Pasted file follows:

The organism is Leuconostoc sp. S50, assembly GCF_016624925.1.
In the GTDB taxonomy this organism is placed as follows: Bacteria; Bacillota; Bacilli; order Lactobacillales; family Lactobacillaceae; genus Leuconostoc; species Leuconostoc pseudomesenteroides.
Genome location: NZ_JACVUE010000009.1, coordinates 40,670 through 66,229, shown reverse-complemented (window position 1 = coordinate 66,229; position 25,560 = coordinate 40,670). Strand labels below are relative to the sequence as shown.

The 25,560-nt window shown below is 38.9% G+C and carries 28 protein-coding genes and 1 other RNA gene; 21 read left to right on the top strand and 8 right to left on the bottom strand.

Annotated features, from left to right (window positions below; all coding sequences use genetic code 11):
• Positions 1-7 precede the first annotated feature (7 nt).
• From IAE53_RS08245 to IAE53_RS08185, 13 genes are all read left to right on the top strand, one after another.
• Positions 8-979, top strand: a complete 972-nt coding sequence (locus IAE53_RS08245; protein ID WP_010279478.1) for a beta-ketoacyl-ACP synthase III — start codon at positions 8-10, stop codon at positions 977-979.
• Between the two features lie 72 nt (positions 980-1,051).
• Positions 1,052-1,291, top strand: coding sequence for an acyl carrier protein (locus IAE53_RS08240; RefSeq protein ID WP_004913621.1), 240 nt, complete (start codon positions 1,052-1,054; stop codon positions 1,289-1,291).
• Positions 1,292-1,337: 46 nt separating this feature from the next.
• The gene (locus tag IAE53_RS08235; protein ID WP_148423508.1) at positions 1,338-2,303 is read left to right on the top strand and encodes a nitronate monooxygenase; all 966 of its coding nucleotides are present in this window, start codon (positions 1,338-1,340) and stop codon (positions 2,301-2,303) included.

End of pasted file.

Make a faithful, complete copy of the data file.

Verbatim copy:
The organism is Leuconostoc sp. S50, assembly GCF_016624925.1.
In the GTDB taxonomy this organism is placed as follows: Bacteria; Bacillota; Bacilli; order Lactobacillales; family Lactobacillaceae; genus Leuconostoc; species Leuconostoc pseudomesenteroides.
Genome location: NZ_JACVUE010000009.1, coordinates 40,670 through 66,229, shown reverse-complemented (window position 1 = coordinate 66,229; position 25,560 = coordinate 40,670). Strand labels below are relative to the sequence as shown.

The 25,560-nt window shown below is 38.9% G+C and carries 28 protein-coding genes and 1 other RNA gene; 21 read left to right on the top strand and 8 right to left on the bottom strand.

Annotated features, from left to right (window positions below; all coding sequences use genetic code 11):
• Positions 1-7 precede the first annotated feature (7 nt).
• From IAE53_RS08245 to IAE53_RS08185, 13 genes are all read left to right on the top strand, one after another.
• Positions 8-979, top strand: a complete 972-nt coding sequence (locus IAE53_RS08245; protein ID WP_010279478.1) for a beta-ketoacyl-ACP synthase III — start codon at positions 8-10, stop codon at positions 977-979.
• Between the two features lie 72 nt (positions 980-1,051).
• Positions 1,052-1,291, top strand: coding sequence for an acyl carrier protein (locus IAE53_RS08240; RefSeq protein ID WP_004913621.1), 240 nt, complete (start codon positions 1,052-1,054; stop codon positions 1,289-1,291).
• Positions 1,292-1,337: 46 nt separating this feature from the next.
• The gene (locus tag IAE53_RS08235; protein ID WP_148423508.1) at positions 1,338-2,303 is read left to right on the top strand and encodes a nitronate monooxygenase; all 966 of its coding nucleotides are present in this window, start codon (positions 1,338-1,340) and stop codon (positions 2,301-2,303) included.